Computer 102 and/or other devices may comprise one or more sensors 126, 128 configured to detect and/or monitor at least one fitness parameter of a user 124. Sensors 126 and/or 128 may include, but are not limited to: an accelerometer, a gyroscope, a location-determining device (e.g., GPS), light sensor, temperature sensor (including ambient temperature and/or body temperature), sleep pattern sensors, heart rate monitor, image-capturing sensor, moisture sensor and/or combinations thereof. Network 132 and/or computer 102 may be in communication with one or more electronic devices of system 100, including for example, display 136, an image capturing device 126 (e.g., one or more video cameras), and sensor 128, which may be an infrared (IR) device. In one embodiment sensor 128 may comprise an IR transceiver. For example, sensors 126, and/or 128 may transmit waveforms into the environment, including towards the direction of user 124 and receive a “reflection” or otherwise detect alterations of those released waveforms. In yet another embodiment, image-capturing device 126 and/or sensor 128 may be configured to transmit and/or receive other wireless signals, such as radar, sonar, and/or audible information. Those skilled in the art will readily appreciate that signals corresponding to a multitude of different data spectrums may be utilized in accordance with various embodiments. In this regard, sensors 126 and/or 128 may detect waveforms emitted from external sources (e.g., not system 100). For example, sensors 126 and/or 128 may detect heat being emitted from user 124 and/or the surrounding environment. Thus, image-capturing device 126 and/or sensor 128 may comprise one or more thermal imaging devices. In one embodiment, image-capturing device 126 and/or sensor 128 may comprise an IR device configured to perform range phenomenology. As a non-limited example, image-capturing devices configured to perform range phenomenology are commercially available from Flir Systems, Inc. of Portland, Oreg. Although image capturing device 126 and sensor 128 and display 136 are shown in direct (wirelessly or wired) communication with computer 102, those skilled in the art will appreciate that any may directly communicate (wirelessly or wired) with network 132.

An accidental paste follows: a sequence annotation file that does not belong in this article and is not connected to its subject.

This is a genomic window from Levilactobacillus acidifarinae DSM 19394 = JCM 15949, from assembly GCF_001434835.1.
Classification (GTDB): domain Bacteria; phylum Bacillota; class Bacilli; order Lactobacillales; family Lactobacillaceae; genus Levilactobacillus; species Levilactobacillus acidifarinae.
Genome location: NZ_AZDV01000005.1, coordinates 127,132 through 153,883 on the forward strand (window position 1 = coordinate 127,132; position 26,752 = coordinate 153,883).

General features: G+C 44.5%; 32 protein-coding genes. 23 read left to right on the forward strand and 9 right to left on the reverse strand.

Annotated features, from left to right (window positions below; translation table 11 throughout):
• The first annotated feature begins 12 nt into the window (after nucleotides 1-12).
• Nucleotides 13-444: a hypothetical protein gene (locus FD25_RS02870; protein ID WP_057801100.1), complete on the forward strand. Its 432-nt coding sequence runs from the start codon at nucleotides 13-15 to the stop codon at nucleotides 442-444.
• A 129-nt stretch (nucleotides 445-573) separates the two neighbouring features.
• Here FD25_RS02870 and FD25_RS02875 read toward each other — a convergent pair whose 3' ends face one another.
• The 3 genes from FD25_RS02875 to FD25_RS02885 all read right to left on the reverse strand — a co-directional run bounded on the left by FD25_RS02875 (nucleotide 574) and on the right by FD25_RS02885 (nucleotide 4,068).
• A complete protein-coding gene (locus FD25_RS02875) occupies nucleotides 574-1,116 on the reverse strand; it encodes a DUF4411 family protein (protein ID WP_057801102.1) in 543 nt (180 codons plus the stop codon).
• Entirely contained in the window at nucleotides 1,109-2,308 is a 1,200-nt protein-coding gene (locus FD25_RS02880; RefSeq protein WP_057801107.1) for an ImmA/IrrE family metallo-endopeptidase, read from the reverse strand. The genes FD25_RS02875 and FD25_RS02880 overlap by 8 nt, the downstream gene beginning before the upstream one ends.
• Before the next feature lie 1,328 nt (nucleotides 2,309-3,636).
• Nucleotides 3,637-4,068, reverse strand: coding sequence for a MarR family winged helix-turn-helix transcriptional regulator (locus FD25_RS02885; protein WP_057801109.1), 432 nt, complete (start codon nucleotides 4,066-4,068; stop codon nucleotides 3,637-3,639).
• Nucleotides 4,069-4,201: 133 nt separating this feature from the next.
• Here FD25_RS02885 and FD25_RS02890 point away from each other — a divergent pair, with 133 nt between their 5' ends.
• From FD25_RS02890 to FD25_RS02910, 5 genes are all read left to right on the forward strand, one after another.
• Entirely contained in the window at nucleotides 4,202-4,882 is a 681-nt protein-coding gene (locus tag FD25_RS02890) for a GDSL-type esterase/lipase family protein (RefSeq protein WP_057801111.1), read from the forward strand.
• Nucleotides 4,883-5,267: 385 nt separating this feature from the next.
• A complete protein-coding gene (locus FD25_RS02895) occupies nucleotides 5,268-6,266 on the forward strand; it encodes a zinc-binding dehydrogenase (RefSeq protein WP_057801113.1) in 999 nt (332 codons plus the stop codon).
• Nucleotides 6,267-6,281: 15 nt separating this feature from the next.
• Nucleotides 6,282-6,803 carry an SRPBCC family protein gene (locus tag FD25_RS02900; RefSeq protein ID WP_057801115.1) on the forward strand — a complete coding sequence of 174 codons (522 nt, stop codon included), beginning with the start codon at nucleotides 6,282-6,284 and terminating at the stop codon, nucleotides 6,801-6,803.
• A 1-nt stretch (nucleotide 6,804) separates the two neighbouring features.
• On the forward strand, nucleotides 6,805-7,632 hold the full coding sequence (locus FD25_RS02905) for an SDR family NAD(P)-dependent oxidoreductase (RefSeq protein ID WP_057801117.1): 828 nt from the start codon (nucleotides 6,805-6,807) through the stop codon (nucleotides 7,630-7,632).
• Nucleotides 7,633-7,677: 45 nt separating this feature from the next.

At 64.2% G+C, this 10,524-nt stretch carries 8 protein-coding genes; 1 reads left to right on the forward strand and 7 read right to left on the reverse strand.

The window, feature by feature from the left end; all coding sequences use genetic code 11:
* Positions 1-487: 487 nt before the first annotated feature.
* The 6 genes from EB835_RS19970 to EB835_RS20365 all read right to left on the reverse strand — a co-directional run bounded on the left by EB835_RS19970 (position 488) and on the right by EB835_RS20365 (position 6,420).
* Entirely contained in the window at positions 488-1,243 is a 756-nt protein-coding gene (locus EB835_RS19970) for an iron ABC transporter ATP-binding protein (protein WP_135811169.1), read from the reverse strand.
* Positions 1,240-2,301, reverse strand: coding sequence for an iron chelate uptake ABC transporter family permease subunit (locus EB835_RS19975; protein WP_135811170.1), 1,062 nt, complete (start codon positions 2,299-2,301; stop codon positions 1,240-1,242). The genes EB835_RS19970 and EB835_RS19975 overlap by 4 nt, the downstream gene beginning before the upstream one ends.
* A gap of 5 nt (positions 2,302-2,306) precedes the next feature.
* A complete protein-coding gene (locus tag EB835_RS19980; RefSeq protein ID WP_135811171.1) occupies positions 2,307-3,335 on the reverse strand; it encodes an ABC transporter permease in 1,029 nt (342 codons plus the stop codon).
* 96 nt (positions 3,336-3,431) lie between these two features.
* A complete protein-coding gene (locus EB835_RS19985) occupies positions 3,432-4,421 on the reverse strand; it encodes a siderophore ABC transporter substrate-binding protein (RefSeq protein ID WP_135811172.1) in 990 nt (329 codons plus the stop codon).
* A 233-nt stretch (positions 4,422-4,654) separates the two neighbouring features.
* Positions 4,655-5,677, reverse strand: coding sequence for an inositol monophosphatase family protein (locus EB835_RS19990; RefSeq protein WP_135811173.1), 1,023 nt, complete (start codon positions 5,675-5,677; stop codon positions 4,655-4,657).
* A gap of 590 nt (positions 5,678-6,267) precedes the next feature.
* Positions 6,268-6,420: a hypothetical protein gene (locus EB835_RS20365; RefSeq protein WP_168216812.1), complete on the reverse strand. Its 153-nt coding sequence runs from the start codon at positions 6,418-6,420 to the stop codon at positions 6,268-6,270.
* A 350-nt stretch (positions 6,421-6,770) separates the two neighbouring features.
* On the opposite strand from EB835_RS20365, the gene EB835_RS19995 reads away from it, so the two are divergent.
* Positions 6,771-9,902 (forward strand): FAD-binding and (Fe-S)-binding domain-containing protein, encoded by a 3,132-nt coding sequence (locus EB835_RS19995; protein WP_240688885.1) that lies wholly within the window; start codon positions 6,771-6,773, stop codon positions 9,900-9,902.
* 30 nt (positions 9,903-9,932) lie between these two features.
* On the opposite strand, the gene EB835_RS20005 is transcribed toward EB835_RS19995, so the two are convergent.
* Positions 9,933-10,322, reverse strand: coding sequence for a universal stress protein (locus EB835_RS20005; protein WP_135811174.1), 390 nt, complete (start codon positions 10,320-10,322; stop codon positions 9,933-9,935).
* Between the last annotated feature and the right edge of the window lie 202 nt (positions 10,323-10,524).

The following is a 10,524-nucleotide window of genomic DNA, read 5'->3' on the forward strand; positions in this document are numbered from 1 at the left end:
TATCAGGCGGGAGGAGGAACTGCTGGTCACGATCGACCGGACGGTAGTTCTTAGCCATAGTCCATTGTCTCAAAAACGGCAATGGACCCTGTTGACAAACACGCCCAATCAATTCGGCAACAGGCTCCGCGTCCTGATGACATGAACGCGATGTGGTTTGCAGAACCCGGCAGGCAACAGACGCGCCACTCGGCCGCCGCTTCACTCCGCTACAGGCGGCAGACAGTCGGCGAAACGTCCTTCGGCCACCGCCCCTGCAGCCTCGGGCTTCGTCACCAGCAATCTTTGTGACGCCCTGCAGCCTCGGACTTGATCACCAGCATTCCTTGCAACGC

1. Multi-Purpose Electronic Devices